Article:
Band ceramic fountain by Plaussig
The Plaußig ribbon ceramic fountain was discovered by the State Office for Archeology in Saxony in the course of the development of the future BMW site in Leipzig - Plaußig in 2001 in the middle of a ribbon ceramic settlement. With an age of about 5300 BC. BC it is one of the earliest evidence of the band ceramic well construction .
Archaeological findings and recovery
This ceramic band settlement was at least three hectares in size and comprised more than 30 house floor plans. Due to the overlapping house floor plans and the wide range of ceramics, one can conclude that there were several settlement phases. A well in the center served as a water supply. Due to the great time pressure after the discovery, the well shaft was secured by means of block salvage in 2002 . In the Dresden State Office for Archeology, the fountain was exposed and restored under the best laboratory conditions. The well shaft in Leipzig-Plaußig is the oldest well in Germany. According to a dendrochronological dating, the oldest built planks, consisting of oak, were removed in the winter of 5259/58 BC. And used a few weeks later. Up to 230 years old oaks were the raw material source of the built planks. The well was created in a clay lens that was 4.5 meters deep. Similar to other ceramic fountain systems, a wooden shaft was built in here, and a smaller wooden shaft indicated that the fountain was being replaced. Keeping the well humid up to the present day preserved organic materials.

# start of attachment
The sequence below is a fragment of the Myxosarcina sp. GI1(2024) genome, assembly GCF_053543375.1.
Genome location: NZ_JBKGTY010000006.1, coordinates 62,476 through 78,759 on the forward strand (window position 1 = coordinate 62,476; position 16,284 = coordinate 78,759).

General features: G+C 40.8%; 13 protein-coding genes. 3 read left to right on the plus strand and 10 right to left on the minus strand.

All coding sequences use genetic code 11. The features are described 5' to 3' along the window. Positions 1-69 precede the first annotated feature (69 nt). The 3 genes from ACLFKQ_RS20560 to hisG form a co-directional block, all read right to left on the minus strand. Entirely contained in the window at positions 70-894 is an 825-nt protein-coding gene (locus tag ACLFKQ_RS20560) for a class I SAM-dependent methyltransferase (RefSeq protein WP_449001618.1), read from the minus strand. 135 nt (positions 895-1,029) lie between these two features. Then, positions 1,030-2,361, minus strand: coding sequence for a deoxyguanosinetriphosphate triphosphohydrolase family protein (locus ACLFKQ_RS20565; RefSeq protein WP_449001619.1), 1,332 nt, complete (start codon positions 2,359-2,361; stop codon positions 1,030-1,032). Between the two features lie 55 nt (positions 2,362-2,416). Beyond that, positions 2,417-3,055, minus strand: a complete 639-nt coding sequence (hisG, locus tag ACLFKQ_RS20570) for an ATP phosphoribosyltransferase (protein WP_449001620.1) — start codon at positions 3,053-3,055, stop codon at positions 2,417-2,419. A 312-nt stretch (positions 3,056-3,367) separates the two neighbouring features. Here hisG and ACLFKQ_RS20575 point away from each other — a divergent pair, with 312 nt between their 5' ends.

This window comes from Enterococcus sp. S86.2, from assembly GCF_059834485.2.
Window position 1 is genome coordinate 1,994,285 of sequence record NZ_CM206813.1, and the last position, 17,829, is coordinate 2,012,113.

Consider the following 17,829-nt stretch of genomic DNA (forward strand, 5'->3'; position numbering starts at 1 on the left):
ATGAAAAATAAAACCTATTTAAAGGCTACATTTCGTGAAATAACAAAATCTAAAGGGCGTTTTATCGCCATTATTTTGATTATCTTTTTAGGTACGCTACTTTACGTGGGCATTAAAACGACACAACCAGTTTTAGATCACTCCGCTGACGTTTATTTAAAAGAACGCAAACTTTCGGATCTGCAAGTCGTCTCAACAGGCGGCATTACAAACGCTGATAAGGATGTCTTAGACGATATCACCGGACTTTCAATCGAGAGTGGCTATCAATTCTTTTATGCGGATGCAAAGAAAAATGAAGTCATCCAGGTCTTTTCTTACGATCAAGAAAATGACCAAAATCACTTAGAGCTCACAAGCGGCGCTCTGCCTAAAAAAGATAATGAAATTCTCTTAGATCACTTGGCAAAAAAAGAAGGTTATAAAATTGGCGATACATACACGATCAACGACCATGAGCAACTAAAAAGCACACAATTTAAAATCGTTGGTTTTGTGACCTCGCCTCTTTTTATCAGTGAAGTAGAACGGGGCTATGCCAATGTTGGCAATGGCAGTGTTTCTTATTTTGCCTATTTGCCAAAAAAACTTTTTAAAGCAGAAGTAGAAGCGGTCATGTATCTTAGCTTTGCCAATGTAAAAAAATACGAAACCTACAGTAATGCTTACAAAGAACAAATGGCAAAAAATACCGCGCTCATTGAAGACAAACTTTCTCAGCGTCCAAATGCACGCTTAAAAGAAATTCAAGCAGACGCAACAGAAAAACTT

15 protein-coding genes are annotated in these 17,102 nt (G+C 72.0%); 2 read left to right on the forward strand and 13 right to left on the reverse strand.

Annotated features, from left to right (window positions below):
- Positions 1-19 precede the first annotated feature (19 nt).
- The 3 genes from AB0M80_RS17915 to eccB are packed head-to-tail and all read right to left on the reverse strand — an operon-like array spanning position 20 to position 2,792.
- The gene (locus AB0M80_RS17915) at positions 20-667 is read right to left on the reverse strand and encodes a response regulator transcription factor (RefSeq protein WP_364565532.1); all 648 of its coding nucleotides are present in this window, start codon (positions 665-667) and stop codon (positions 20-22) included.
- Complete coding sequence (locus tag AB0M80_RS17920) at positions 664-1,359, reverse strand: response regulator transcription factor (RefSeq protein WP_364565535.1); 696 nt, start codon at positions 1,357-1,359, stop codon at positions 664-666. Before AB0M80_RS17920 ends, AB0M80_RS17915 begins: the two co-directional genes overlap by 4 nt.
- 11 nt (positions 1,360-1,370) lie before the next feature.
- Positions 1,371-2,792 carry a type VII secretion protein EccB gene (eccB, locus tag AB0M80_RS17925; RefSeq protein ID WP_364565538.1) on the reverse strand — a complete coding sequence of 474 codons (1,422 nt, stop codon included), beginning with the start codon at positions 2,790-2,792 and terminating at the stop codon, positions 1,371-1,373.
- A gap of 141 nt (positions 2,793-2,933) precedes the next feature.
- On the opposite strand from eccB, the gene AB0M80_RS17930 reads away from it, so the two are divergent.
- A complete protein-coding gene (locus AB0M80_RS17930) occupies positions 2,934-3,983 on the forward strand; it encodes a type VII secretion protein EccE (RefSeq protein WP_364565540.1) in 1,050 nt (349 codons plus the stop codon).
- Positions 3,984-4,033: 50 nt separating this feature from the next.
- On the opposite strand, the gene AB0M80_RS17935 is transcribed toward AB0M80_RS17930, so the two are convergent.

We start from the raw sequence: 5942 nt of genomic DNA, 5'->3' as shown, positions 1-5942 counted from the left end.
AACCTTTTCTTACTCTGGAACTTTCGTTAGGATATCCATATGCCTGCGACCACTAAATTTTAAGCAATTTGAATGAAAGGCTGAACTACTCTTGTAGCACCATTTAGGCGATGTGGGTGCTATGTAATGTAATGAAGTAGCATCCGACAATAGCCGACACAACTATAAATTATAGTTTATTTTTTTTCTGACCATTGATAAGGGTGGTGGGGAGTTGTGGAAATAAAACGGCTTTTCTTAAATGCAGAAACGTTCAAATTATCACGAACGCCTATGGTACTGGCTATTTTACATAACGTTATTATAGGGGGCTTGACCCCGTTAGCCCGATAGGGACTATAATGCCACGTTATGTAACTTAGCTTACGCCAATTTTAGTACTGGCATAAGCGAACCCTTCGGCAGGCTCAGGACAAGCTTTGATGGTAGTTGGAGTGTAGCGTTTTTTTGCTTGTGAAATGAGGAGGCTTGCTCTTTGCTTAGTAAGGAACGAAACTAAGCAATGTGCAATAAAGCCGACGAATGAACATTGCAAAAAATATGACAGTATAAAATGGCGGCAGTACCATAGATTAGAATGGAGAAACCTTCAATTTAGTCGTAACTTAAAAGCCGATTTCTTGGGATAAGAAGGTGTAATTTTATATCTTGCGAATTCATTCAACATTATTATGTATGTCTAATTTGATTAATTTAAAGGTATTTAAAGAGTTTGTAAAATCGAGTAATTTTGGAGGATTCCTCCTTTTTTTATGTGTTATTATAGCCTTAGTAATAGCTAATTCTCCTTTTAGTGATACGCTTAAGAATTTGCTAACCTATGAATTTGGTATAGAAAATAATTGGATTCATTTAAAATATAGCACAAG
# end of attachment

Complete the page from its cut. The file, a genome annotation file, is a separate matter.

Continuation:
In the first step, the well system was separated from the surrounding sediments. The unstable structure was stabilized with several layers of wrapping foil and cavities were filled with styrofoam and construction foam. Due to the weather, a steel plate was used to secure the base in addition to the pipe socket. A construction of T-beams in the pipes and across them enabled the 21-tonne well to be lifted.
The well was recorded using a total station . This enables the construction timber and all finds in the well to be measured and measured relatively quickly. Since the woods were sealed off from oxygen for thousands of years, the now inevitable contact with air had to be counteracted by dusting them with water. After careful excavation and surveying, it was possible to create a 3-D model and rebuild the well. Remains of organic origin were found on the ground, identified as raffia remains and cords, as well as a clay vessel encased in a raffia net.
At the fountain you can see the sophisticated carpenter technique of the band ceramic people. The timbers of the lowest layer were joined with tenon joints . This provides additional stabilization. From old construction elements and traces of fire, one could conclude that old, already used planks were also used for the renovation of the well, the younger wooden box. The planks of the old wooden shaft were even dismantled and used. Due to the reused old timbers and the new use of less optimal planks, one can conclude that there was a shortage of suitable timbers at this time, in contrast to the first construction.
Numerous finds from the Plaussig well excavation are part of the archaeological permanent exhibition in the State Museum of Archeology in Chemnitz .
- Harald Stäuble: Stone Age beyond the stones. In: Spektrum der Wissenschaft 3/2010, pp. 62–69.
- State Office for Archeology Saxony (PDF; 876 kB) : “ Bandkeramischer Brunnen, Leipzig-Plaußig: infinite well as far as we know. "